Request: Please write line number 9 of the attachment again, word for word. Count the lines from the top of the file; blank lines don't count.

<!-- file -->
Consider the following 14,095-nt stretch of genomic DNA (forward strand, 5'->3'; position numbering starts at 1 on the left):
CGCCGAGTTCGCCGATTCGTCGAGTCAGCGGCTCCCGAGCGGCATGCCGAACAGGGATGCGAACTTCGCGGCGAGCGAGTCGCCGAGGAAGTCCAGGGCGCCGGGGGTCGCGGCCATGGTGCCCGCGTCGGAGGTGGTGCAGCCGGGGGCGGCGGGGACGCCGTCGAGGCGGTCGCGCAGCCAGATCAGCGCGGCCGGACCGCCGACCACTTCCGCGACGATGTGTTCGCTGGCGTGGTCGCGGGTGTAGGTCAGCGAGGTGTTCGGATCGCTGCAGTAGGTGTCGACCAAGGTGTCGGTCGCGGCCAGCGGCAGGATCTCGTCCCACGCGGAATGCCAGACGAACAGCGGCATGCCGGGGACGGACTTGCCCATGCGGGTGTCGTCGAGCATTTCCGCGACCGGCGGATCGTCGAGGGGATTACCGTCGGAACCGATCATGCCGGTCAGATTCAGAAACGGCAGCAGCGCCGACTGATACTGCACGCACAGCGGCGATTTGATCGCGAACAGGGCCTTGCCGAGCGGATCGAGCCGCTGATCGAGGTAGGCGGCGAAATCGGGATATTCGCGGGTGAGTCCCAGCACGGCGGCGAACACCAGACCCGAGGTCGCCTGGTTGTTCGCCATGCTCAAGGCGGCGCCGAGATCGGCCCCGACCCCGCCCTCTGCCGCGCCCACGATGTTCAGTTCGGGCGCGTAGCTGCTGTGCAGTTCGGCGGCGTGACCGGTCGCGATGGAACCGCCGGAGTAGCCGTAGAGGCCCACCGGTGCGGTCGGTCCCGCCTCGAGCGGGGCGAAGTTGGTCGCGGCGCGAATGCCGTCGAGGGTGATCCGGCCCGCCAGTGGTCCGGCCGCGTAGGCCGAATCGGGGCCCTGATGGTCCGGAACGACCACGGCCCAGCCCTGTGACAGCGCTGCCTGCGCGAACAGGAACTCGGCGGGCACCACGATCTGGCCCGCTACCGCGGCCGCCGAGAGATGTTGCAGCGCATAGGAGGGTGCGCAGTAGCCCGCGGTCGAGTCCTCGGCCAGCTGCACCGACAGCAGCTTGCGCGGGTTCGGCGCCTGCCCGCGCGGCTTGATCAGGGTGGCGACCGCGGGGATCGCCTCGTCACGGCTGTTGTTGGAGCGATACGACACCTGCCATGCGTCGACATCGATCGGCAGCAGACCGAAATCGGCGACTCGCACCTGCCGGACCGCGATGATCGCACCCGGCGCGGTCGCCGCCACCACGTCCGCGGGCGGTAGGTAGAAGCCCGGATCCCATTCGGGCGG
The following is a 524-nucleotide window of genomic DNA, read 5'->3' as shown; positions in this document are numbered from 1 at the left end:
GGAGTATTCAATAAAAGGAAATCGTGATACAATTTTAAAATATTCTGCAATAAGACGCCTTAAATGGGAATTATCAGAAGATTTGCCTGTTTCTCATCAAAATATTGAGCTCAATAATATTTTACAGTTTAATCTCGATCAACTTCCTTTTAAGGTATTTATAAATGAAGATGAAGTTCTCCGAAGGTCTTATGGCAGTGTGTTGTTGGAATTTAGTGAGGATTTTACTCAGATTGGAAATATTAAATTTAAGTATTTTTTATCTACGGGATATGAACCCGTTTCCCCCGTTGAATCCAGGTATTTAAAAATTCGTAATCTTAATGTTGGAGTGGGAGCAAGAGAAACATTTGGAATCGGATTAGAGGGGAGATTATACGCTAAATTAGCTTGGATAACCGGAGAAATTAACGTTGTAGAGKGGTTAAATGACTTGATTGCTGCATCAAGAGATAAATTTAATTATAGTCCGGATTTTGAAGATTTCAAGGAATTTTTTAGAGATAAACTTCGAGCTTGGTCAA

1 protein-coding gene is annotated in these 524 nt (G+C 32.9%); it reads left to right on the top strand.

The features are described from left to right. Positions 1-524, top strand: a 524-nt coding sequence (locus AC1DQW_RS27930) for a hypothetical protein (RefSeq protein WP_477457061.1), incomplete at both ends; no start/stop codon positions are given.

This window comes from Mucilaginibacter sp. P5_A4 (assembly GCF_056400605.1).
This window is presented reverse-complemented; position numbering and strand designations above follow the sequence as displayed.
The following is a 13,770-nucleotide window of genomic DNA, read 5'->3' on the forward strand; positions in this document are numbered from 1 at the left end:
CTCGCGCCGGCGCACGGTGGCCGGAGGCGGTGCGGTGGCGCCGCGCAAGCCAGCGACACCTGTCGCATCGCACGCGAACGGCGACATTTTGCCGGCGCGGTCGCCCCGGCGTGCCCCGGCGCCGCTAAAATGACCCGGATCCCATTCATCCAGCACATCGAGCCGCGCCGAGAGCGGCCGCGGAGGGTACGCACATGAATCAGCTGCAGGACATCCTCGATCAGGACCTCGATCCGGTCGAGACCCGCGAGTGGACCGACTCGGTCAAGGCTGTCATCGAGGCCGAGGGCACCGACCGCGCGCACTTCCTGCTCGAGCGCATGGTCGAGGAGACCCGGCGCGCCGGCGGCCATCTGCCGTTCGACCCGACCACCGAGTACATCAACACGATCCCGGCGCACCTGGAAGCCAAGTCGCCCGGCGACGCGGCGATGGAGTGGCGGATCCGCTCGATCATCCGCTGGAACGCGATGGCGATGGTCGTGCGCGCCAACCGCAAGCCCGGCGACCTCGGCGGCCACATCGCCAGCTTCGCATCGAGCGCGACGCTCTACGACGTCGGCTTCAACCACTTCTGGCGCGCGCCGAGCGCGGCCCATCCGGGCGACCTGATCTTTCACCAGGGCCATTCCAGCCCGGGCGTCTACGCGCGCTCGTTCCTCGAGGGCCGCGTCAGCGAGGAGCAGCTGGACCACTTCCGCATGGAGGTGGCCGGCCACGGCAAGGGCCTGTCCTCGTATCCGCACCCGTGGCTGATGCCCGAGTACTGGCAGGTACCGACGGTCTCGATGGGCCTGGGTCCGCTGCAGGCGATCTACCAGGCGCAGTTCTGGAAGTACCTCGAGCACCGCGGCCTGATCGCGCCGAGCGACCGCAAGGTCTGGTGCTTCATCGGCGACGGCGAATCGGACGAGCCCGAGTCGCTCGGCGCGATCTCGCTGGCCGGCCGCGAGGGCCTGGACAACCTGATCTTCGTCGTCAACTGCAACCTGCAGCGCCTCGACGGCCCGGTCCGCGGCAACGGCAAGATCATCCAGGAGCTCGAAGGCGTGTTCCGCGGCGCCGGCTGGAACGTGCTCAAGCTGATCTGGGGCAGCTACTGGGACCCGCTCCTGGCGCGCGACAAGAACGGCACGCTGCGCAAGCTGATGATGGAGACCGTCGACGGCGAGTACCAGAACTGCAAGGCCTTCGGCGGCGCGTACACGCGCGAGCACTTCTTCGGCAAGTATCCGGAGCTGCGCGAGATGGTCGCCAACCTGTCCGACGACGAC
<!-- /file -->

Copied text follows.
The following is a 13,770-nucleotide window of genomic DNA, read 5'->3' on the forward strand; positions in this document are numbered from 1 at the left end: